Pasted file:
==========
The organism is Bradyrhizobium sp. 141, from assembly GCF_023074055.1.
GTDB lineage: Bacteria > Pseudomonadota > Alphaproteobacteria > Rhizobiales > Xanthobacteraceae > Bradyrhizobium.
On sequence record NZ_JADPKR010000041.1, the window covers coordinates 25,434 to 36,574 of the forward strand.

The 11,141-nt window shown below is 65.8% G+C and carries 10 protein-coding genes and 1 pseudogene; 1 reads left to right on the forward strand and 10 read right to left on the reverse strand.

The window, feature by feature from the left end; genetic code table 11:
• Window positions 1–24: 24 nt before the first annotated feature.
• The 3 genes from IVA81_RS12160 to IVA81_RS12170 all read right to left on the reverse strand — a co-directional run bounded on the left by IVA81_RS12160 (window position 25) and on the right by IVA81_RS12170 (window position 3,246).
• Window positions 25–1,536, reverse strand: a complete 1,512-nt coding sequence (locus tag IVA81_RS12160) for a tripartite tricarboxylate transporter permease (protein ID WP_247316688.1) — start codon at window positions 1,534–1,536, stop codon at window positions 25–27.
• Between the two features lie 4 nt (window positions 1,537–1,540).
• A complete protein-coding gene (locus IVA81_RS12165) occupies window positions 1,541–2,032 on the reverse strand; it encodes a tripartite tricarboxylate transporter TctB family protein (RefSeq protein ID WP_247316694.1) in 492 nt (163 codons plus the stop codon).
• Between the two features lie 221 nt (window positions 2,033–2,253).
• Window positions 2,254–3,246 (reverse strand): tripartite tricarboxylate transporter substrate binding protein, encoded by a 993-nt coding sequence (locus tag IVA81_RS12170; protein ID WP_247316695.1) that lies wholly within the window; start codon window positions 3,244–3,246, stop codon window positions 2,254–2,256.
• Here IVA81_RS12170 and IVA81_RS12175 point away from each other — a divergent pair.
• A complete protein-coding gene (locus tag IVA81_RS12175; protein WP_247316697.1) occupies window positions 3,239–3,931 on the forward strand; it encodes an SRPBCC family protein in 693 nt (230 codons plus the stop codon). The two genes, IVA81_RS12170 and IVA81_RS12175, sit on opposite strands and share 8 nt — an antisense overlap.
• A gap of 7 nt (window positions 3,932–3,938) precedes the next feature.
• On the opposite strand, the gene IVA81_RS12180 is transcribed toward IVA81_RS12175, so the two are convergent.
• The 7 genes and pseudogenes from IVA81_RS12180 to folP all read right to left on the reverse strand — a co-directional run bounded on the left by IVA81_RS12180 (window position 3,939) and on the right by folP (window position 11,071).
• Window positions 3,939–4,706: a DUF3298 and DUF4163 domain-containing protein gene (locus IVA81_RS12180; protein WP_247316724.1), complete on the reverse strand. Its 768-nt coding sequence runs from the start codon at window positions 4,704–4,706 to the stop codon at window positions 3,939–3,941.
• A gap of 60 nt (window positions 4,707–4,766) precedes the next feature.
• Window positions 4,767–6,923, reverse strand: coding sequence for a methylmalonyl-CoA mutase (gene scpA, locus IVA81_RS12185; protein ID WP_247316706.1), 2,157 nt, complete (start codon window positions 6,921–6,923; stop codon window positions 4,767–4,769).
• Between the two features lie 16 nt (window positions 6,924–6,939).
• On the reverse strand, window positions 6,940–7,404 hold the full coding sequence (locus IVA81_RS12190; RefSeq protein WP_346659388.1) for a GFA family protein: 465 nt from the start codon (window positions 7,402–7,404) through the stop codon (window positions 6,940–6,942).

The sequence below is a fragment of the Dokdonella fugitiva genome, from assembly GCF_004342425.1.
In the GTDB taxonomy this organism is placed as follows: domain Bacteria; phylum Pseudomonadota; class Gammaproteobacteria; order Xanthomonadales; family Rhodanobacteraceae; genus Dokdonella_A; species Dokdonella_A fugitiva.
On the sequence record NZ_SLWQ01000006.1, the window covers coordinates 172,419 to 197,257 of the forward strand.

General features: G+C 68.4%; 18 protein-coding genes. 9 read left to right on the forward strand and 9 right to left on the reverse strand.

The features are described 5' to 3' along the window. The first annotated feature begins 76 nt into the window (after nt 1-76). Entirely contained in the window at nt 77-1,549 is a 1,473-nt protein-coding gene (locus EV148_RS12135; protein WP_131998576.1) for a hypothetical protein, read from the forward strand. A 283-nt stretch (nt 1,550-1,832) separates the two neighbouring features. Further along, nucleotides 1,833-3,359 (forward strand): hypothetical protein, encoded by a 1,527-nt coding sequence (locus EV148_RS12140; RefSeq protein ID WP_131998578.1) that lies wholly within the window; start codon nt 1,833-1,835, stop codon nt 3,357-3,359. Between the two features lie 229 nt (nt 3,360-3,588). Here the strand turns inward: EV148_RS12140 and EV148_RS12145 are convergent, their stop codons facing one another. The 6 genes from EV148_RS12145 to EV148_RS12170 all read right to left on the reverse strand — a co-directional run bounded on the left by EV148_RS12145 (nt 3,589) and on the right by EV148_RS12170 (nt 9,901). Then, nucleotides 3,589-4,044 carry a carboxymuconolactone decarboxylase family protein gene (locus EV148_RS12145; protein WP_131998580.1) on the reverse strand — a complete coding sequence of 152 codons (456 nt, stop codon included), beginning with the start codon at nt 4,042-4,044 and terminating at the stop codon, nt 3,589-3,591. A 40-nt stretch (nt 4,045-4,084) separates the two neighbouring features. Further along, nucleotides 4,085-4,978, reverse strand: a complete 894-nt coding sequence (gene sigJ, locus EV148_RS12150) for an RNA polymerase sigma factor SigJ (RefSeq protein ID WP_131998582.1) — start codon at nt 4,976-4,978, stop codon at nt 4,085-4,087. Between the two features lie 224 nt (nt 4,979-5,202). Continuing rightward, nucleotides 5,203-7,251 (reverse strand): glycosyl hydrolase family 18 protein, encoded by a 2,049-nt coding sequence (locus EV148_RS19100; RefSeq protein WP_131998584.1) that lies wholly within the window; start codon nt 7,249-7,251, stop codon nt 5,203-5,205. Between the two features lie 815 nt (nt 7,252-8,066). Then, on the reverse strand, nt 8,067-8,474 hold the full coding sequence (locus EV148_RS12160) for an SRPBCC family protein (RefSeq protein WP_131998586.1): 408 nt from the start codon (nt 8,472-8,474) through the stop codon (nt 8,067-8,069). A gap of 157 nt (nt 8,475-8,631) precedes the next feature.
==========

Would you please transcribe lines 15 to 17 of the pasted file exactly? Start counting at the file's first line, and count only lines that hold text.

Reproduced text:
• A gap of 7 nt (window positions 3,932–3,938) precedes the next feature.
• On the opposite strand, the gene IVA81_RS12180 is transcribed toward IVA81_RS12175, so the two are convergent.
• The 7 genes and pseudogenes from IVA81_RS12180 to folP all read right to left on the reverse strand — a co-directional run bounded on the left by IVA81_RS12180 (window position 3,939) and on the right by folP (window position 11,071).